Robert S. McNamara died at his home today, July 6 at 5:30 am. For those of you who may not know, he was the the former Secretary of Defense under the administration of Presidents John F. Kennedy and Lyndon S. Johnson. President Kennedy recruited him for the post in 1961, when McNamara was president of Ford Motor Company and served for seven years, longer than anyone else had ever done.
He was 93 years old and had been in failing health for some time, according to his wife, Diana.
Publicly, McNamara was a staunch defender of US involvement in Vietnam, despite intense opposition. Even his own son participated in public demonstrations against the war. Yet, McNamara insisted more troops and more arms would conquer North Vietnam's government and influence in Southeast Asia. As we know, it did not. The US ended up having to withdraw, beaten by the North Vietnamese as the French had. Before the war was over, 100,000+ American military personnel were killed and many more returned home physically, mentally and emotionally broken.
In his memoir published in 1995, "In Retrospect: The Tragedy and Lessons of Vietnam", McNamara reported he had serious doubts about the ability of the United States to prevail over "...a guerrilla insurgency that had driven the French from the same jungled countryside..." as early as 1967.
In an Associated Press interview given just before the book's release, McNamara admitted, "We of the Kennedy and Johnson administrations acted according to what we thought were the principles and traditions of our country. But we were wrong. We were terribly wrong." [Emphasis added]
In the same memoir, McNamara reported he and others in the administration failed to ask themselves five critical questions concerning US involvement in the war:
"Was it true that the fall of South Vietnam would trigger the fall of all Southeast Asia? Would that constitute a grave threat to the West's security? What kind of war — conventional or guerrilla — might develop? Could we win it with U.S. troops fighting alongside the South Vietnamese? Should we not know the answers to all these questions before deciding whether to commit troops?" [Emphasis added]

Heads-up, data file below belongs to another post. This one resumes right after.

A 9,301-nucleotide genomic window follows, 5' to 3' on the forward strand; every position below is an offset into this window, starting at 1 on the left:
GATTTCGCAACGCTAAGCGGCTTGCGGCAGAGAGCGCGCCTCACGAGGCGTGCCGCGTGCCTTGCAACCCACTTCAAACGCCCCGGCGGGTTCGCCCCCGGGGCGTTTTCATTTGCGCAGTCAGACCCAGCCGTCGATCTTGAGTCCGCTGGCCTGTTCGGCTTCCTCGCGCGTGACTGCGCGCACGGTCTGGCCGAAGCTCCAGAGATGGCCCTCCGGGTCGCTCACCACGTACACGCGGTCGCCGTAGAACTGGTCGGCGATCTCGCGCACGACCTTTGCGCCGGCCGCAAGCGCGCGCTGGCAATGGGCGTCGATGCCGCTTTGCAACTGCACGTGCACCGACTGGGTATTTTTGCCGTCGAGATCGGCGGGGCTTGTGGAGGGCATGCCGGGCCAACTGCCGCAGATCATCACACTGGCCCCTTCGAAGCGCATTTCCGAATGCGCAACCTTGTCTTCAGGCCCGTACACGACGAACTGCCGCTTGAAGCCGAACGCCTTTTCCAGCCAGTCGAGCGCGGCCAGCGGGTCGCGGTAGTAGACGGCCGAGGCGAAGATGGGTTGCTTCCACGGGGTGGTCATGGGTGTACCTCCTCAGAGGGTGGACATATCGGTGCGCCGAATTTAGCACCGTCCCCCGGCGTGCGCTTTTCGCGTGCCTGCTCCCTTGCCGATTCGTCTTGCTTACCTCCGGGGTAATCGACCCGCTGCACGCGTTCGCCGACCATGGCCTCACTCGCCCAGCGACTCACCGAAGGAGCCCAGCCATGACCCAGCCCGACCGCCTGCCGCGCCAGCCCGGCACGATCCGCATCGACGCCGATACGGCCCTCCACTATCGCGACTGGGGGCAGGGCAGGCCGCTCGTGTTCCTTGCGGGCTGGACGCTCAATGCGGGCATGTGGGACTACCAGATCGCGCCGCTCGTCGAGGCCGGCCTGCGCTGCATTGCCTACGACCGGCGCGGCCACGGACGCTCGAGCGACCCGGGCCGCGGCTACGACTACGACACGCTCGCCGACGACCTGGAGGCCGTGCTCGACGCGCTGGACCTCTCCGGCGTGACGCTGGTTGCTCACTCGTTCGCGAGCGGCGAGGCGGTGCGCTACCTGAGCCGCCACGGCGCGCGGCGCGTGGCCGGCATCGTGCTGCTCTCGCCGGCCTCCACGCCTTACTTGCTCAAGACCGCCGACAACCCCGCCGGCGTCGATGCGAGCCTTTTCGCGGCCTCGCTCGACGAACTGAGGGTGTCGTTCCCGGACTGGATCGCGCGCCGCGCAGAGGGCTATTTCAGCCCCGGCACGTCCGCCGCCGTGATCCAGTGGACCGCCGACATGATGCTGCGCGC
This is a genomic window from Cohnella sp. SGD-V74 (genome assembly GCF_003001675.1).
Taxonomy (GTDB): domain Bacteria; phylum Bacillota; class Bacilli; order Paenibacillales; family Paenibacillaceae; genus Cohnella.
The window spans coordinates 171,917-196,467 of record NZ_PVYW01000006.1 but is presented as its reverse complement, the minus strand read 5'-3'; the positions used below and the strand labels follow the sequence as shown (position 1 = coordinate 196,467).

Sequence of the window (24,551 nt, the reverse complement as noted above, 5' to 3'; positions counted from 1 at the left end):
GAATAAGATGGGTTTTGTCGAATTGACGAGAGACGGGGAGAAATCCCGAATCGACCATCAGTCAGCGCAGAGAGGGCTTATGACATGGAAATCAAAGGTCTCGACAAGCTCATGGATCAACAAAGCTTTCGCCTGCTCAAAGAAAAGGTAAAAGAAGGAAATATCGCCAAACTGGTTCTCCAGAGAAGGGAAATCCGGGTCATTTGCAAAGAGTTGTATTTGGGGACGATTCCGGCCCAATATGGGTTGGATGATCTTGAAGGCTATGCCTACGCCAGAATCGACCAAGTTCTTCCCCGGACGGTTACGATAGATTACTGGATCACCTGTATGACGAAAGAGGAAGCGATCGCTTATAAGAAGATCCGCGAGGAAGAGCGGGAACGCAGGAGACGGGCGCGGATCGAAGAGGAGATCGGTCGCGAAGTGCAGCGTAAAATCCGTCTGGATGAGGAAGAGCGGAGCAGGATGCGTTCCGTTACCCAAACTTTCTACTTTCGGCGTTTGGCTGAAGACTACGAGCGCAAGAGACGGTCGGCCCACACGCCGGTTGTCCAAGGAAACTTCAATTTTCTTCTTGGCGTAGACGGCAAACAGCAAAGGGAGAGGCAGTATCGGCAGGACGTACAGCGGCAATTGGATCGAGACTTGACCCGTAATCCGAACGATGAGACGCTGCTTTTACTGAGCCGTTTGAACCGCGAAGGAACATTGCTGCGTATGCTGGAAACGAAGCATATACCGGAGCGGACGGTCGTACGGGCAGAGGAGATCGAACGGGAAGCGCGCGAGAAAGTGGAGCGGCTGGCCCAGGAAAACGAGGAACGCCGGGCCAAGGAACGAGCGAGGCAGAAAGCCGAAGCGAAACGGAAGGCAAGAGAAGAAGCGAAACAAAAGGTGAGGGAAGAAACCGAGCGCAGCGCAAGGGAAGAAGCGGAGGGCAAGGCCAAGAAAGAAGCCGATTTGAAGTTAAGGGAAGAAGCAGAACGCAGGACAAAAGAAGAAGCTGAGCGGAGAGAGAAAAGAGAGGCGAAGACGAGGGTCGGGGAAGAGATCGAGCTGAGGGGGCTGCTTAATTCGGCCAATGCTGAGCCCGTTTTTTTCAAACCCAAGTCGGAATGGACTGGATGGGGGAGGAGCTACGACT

After leaving the Johnson administration, McNamara became president of the World Bank, a post he held for 12 years. Upon retirement, he championed the causes of nuclear disarmament and aid to the poorest nations by the wealthiest. Unfortunately, he will always be remembered as the champion of US involvement in the Vietnam War -- a war he came to deeply regret.
His greatest legacy, however, is one that has been overlooked by Washington DC since then. It appears the hard lessons were not learned, nor the five critical questions asked by administrations and Congress that came after. Supposedly promoting the "principles and traditions of our country", we have become embroiled in Iran, Iraq -- and now with increasing intensity, Afghanistan. What is our goal?
Did anyone ask the five critical questions before committing our troops?
Mr. McNamara, you learned those lessons the hard way and tried to pass them on, but it looks like we still have miles to go before we sleep.